The union finance minister Nirmala Sitharaman on Tuesday tabled the budget for the financial year 2022-2023 which is also second digital budget, under the leadership of Prime Minister Narendra Modi. It is a plan of action comprised of four pillars of development-inclusive development, productivity enhancement, energy transition and climate action that has to be implemented with zeal and motivation for the upcoming financial year. One of the key highlights in the budget is the digitalization which is underlined in almost every sector of economy, from education to health to agriculture. Digitalization is the need of an hour as the government reiterates “minimum government and maximum governance” to make the government operations more transparent and bring people closer to the government by shrinking the leakages. According to Ministry of Education, government of India 2020 report, it has impacted over 240 million children of our country who are enrolled in schools and extended school closures caused in loss of learning. The existing health crisis has completely violated the fundamental right of education under article 21(A), which asserts the state to provide free and compulsory education to all the children of six to fourteen years of age. In the budget 2022-23, the government tries to focus upon resilient and restructuring the education system. With the establishment of the institutes of excellence, Agriculture University and the most catching announcements of the budget of India’s 1st digital university. The digital university will provide access to students across the country to world-class quality universal education, with personalized learning experience on the guidelines of NEP (New education policy) 2020. The next major move is reinforcement of Pm e-vidya scheme under “one classroom one TV” Programme, in which expansion of 200 channels from the current number of 12 with the vision of minimizing the language barrier across states and to promote native learnings. The Pm e-vidya scheme was launched on 18th of May 2020 under “one nation one digital platform” to bring back the children into the mainstream, who are left behind because of online inaccessibility to the education. With all the efforts and initiatives the budget allocation on education is all time high. The allocated budget is more than 1 lakh crore i.e. Rs 1,04,278 crore, a rise of Rs 11,054 crore from the previous year, which is 11.86% higher than the earlier allocated budget. This clearly shows that government intentions and motivation for shaping the new India @75 with investment in research and development, infrastructure and science and technology.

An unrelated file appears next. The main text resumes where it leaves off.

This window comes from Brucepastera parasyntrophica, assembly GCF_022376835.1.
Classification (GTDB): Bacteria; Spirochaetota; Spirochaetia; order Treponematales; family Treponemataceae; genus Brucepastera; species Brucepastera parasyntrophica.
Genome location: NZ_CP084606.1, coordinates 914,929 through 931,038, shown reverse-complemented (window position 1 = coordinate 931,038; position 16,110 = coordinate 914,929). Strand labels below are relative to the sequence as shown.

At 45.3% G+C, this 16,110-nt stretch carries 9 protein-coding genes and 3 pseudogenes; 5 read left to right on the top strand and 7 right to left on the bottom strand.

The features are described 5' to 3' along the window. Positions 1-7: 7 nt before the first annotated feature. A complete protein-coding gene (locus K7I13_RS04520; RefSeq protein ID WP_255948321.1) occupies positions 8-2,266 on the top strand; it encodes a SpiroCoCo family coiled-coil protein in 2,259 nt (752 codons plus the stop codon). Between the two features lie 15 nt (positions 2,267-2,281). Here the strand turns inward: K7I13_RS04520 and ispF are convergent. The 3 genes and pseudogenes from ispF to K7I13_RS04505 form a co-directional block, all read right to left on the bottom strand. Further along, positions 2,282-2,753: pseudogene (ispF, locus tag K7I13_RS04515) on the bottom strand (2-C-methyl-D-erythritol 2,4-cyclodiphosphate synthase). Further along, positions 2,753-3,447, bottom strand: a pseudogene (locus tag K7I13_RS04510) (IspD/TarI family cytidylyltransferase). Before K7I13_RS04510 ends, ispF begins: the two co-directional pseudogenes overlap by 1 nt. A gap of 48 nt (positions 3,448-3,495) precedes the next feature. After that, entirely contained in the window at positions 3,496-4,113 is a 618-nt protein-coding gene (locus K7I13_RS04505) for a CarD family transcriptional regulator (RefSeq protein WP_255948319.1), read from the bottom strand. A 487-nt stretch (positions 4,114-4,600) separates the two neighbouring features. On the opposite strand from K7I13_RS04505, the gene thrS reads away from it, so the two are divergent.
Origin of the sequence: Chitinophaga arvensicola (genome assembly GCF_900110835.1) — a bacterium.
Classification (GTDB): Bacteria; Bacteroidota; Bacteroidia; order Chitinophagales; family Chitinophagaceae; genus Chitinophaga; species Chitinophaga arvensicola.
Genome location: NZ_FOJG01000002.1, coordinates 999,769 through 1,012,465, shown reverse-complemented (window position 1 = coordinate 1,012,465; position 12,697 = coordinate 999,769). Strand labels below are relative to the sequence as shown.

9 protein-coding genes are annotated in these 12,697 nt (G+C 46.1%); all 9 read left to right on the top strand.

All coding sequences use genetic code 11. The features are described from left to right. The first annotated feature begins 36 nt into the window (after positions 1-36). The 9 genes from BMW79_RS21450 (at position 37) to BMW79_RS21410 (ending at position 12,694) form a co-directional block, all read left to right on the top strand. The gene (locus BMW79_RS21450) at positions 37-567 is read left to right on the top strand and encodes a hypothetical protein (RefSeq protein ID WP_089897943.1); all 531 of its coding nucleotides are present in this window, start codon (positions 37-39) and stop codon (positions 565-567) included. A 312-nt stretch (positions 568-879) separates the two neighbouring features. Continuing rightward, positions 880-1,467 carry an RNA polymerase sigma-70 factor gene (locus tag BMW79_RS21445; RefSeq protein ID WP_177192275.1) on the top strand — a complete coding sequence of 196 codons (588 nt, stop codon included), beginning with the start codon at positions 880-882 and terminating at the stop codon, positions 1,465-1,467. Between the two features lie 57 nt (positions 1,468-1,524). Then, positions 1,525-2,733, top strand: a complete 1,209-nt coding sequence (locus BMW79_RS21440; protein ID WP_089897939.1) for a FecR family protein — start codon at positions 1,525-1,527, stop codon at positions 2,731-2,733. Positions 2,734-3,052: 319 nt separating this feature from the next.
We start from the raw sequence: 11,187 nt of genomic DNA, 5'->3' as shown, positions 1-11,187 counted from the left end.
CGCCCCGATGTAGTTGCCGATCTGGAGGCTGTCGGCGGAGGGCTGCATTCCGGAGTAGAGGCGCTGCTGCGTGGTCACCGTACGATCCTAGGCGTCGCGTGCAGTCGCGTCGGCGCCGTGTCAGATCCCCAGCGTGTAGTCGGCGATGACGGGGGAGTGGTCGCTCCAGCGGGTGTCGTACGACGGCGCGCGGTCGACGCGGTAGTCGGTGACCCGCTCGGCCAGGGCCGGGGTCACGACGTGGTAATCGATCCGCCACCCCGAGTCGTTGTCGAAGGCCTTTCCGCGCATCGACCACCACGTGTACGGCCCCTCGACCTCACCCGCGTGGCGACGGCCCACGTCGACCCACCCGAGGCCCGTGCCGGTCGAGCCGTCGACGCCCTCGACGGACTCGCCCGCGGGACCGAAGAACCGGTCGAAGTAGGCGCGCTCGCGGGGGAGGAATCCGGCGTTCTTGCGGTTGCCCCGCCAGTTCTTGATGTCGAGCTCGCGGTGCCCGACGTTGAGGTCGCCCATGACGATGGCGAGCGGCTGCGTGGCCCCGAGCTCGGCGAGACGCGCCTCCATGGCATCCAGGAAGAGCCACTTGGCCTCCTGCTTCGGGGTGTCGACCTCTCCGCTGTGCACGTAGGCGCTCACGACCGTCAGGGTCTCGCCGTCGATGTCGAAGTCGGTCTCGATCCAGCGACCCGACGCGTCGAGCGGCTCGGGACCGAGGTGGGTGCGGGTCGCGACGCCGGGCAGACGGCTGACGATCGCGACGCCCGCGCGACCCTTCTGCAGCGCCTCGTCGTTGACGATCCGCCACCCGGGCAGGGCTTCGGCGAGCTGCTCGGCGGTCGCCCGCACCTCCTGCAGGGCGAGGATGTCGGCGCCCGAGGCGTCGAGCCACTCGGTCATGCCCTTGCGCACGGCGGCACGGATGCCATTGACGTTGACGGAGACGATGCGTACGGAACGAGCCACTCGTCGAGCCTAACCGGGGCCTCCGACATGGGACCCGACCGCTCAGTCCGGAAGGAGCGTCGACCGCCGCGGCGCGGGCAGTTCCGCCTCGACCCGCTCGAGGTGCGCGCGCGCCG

There are obviously challenges associated with digitalization process and attaining the targeted goal to achieve. In the Indian education system of digital divide which segregates between those, who can access the internet facilities and those who cannot not. Apart from it there are further types of barrier like gender divide, rural – urban divide and etc. But the government of India is stepping ahead to minimize the gap with various schemes and policies such as Study Webs of Active Learning for Young Aspiring Minds (SWAYAM), National Mission on Education Through ICT (NMEICT), National Programme on Technology Enhanced Learning (NPTEL), a joint program of IITs (Indian Institutes of Technology) and IISc (Indian Institute of Science). Through this, the importance of digitalization can be recognized, not only in the stream of education but in the different economic dimensions than only the dream of making India digital capital can be possible.
Centre for economic studies and planning,
Jawaharlal Nehru University, New Delhi
*The views expressed here are author’s personal and are not endorsed by the organization in any way.